Morning, take a flight for Jabalpur.
Reach and Drive to Bandavgarh.
Set among the Vindhya hills of Madhya Pradesh with an area of 168sq miles (437sq km) it contains a wide variety of habitats and a high density of game, including a large number of Tigers. This is also the White tiger country. These have been found in the old state of Rewa for Many years. Maharaja Martand Singh captured the last known in 1951. This white Tiger, Mohun is now stuffed and on display in the Palace of Maharaja of Rewa. Prior to becoming a National Park, the forests around Bandavgarh had long been maintained as a Shikargah, or game preserve of the Maharaja of Rewa. The Maharaja and his guests carried out hunting – otherwise the wildlife was well protected. It was considered a good omen for Maharaja of Rewa to shoot 109 tigers. His Highness Maharaja Venkat Raman Singh shot 111 Tigers by 1914.
There are 32 hills in this part of the park, which has a large natural fort at its center. The fort’s cliffs are 2625 feet (800 meters) high, 1000 feet (300 meters) above the surrounding countryside.
Bandavgarh has been a center of human activity and settlement for over 2000 years, and there are references to it in the ancient books, the Narad-Panch Ratra and the Shiva Purana. Legend has it that Lord Rama, hero of the Hindu epic, the Ramayana, stopped at Bandavgarh on his way back to his homeland after defeating the demon King Ravana of Lanka. Two monkey architects, who had engineered a bridge between the isle of Lanka and the mainland, are said to have built Bandavgarh’s Fort. Later Rama handed it over to his brother Lakshmana who became known as Bandavdhish “The Lord of the Fort”. Lakshmana is the particular God of thefort and is regularly worshipped in a temple there.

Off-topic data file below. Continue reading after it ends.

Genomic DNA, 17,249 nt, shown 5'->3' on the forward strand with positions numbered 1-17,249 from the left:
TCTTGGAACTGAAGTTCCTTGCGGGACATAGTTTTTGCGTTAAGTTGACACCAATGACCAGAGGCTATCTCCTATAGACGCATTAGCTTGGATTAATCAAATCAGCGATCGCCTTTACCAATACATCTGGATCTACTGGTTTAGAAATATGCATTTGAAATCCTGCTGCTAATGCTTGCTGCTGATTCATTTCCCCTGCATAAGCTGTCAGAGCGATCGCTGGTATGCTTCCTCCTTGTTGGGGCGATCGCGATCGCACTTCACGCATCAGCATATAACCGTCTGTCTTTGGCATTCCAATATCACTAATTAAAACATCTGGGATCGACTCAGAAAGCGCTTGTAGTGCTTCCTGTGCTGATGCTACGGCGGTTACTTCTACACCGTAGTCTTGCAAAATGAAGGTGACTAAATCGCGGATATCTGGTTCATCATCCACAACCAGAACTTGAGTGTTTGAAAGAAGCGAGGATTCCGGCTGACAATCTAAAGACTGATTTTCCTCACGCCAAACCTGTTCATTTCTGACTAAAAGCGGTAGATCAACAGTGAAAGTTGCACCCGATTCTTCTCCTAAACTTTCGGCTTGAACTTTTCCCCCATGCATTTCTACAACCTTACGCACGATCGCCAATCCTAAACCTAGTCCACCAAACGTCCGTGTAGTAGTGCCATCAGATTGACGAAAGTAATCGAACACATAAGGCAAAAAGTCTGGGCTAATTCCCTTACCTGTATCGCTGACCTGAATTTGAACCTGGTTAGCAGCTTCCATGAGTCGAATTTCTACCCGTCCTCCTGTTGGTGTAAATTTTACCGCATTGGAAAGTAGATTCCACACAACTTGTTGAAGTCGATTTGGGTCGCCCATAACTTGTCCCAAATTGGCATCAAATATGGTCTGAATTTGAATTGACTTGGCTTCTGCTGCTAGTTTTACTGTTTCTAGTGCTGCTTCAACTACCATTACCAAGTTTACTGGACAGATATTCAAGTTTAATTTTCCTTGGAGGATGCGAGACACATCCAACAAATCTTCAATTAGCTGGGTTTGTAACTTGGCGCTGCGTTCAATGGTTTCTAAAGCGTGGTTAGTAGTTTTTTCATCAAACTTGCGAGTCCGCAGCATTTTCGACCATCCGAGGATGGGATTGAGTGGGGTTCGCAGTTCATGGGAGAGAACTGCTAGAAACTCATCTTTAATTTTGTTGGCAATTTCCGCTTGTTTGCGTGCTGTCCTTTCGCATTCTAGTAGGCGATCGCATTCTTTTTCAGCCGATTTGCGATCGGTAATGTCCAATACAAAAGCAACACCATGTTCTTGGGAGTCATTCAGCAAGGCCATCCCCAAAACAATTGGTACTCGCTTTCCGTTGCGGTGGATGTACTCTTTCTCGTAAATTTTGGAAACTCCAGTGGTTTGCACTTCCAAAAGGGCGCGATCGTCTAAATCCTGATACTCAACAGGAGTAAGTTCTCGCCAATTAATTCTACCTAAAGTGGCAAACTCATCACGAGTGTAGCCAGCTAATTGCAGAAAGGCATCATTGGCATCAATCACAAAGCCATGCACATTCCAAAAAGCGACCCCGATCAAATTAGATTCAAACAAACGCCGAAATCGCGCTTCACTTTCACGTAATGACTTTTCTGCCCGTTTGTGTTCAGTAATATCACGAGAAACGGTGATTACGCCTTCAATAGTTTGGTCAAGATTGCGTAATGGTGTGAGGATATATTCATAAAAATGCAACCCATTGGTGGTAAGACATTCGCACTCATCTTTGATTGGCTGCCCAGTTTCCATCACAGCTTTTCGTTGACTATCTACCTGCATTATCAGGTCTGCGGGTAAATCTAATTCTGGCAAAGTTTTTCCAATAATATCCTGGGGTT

The oldest sign of habitation in the park are caves dug into the sandstone to the north of the fort. Several contain Brahmi inscriptions dating from the 1st century BC. Various dynasties have ruled the fort, for example, the Maghas from the 1st century AD, the Vakatakas from the 3rd century AD, From that time onwards Bandavgarh was ruled by a succession of dynasties including the Chandela Kings of Bundelkhand who built the famous temples at Khajuraho. The Baghel Kings, the direct ancestors of the present Royal family of Rewa, established their dynasty at Bandavgarh in the 12th century. It remained their capital till 1617 when the center of court life moved to Rewa, 75 miles (120Kms) to the north. Without royal patronage Bandavgarh became more and more deserted until forest overran the area and it became the royal hunting reserve. This helped to preserve the forest and its wildlife, although the Maharajas made full use of their rights. Each set out to kill the auspicious number of 109 Tigers.
In the afternoon proceed for a GAME SAFARI into the park. Overnight will be at Bandavgarh.